Young Americans are more worried about gun violence than climate change or healthcare access. A global survey by Amnesty International found that climate change is the top issue that young people feel is facing the world as a whole. But 18-to-25-year-olds in the U.S. were most likely to say violent crime, specifically gun violence and knife attacks, is the most important issue facing their country at 32%, followed by corruption at 25%. YPulse’s Special Election Report found that gun violence is one of the top issues that young voters want politicians to discuss. (Newsweek)
- Dec 04 2019
2020 may very well be the year influencers get more into politics.
2020 may very well be the year influencers get more into politics. Our special report on the 2020 election shows that social media is a top source for political news, and influencers are starting to weigh in on the issues and candidates. Of course, they have a wide audience of young consumers who trust their opinions—giving them a direct channel to influence their votes. While many politicians may not know how to speak to young consumers, many are attempting to reach them on social platforms—including previously overlooked ones like Reddit and Twitch. (Cheddar)
- Dec 02 2019
Gen Z and Millennial Republicans have different views on energy and environmental issues than older party members.
Gen Z and Millennial Republicans have different views on energy and environmental issues than older party members. According to Pew Research Center, 34% of 18-to-38-year-old Republicans believe human activity contributes to climate change, compared to just 14% of older Republicans. Almost half of young Republicans also say they’ve seen some effects of global climate change in their communities—an issue that YPulse found will impact how Gen Z and Millennials will vote in the 2020 election. (Pew Research Center)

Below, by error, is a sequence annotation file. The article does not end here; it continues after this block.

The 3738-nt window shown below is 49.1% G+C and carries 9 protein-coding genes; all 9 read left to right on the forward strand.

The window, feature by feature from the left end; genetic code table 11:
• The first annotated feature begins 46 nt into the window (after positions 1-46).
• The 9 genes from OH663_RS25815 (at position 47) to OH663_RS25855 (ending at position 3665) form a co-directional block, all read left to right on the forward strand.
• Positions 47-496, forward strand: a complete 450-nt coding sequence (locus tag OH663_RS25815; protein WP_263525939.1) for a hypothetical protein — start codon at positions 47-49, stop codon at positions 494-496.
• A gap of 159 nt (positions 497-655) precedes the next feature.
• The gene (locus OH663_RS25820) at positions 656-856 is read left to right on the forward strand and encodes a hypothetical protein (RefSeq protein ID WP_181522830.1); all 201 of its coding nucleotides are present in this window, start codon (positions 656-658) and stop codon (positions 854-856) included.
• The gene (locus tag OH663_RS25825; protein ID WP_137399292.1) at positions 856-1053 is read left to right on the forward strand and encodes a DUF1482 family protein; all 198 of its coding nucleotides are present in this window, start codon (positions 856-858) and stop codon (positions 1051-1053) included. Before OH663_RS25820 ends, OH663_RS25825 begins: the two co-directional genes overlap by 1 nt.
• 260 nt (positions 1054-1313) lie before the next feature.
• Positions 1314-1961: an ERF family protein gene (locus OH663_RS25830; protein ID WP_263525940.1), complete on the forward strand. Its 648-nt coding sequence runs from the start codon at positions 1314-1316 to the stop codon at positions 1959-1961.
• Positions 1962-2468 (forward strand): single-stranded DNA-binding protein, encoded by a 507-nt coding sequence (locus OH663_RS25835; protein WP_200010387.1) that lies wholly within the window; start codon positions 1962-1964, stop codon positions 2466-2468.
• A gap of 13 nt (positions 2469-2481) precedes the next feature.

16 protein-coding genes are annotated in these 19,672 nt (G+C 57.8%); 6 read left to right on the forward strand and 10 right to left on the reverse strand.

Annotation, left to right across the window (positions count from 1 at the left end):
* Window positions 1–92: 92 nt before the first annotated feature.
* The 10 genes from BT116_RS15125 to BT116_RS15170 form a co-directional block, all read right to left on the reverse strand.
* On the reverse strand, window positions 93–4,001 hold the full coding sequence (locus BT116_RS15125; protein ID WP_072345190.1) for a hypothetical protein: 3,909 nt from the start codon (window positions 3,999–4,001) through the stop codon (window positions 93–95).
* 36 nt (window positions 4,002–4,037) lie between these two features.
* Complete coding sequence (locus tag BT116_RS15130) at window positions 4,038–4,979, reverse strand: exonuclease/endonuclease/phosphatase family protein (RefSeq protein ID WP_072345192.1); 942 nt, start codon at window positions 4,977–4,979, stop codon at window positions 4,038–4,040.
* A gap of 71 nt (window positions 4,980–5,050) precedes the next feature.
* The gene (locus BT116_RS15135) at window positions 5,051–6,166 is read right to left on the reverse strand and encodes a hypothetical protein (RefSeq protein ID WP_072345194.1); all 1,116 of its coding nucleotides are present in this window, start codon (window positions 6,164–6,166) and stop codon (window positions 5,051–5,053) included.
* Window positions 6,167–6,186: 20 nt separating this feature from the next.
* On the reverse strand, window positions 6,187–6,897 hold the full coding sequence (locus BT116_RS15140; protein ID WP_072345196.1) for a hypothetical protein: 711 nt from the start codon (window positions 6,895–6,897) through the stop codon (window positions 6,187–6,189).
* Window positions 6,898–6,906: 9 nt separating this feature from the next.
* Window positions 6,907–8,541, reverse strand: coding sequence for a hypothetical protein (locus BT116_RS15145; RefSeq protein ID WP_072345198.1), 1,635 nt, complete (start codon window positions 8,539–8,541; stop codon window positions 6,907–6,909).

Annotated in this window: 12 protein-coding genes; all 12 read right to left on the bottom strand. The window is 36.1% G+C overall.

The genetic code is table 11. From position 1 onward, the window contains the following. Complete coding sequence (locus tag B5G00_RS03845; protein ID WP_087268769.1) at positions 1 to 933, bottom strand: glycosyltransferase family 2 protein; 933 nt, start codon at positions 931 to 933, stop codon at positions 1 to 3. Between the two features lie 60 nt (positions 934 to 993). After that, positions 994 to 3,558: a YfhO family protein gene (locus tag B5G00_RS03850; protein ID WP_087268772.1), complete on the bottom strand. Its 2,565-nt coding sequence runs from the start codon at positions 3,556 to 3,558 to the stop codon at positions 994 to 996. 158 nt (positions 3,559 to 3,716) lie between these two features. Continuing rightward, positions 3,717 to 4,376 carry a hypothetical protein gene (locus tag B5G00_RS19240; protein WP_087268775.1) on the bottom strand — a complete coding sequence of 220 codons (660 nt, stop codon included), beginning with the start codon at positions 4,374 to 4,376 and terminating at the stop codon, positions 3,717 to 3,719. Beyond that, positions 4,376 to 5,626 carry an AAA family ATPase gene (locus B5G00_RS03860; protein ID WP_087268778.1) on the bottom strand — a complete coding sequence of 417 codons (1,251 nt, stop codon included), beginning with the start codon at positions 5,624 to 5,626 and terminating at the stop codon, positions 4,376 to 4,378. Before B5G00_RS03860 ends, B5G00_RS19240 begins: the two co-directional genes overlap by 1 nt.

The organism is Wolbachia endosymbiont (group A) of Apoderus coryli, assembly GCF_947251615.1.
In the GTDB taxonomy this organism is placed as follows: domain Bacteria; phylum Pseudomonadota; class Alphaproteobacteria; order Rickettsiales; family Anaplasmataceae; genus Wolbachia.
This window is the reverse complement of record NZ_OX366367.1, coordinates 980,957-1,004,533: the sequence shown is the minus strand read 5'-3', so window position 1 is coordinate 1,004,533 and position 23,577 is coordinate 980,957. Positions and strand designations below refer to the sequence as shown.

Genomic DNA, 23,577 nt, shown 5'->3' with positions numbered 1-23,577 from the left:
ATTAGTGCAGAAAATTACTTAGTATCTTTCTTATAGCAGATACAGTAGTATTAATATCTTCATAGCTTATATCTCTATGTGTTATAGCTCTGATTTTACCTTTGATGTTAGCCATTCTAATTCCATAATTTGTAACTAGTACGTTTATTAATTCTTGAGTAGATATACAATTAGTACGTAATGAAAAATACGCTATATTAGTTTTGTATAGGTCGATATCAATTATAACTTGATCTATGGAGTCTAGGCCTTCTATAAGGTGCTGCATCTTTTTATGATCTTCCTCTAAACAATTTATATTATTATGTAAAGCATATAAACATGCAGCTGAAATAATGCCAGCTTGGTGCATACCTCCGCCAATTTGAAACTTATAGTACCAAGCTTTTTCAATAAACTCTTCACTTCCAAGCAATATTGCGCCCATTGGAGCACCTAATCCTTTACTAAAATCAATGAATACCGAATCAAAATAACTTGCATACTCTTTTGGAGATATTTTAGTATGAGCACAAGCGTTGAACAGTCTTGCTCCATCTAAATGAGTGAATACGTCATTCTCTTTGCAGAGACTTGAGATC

- Nov 22 2019
MTV has launched a 2020 “+1thevote” campaign to mobilize Millennials and Gen Z voters.
MTV has launched a 2020 “+1thevote” campaign to mobilize Millennials and Gen Z voters. In a move to target the 4 million potential first time voters (those turning 18 in November 2020), MTV created a celebrity-packed campaign with the idea that voting should be a shared experience with friends, or a “plus one.” This is the first presidential election in which Gen Z and Millennials will outnumber Boomers, with 37% of the U.S. electorate born after 1981. YPulse’s Special Election Report found that while the majority of young people plan to vote, they don’t feel politicians are talking about the issues that matter to them. (Reuters)
- Nov 07 2019
As the 2020 Presidential Election approaches, understanding the political views of Gen Z and Millennial voters is essential…
- Nov 07 2019
As the 2020 Presidential Election approaches, understanding the political views and hopes of young voters is essential to anyone who wants to capture their support—including brands who need to know their role in this politically…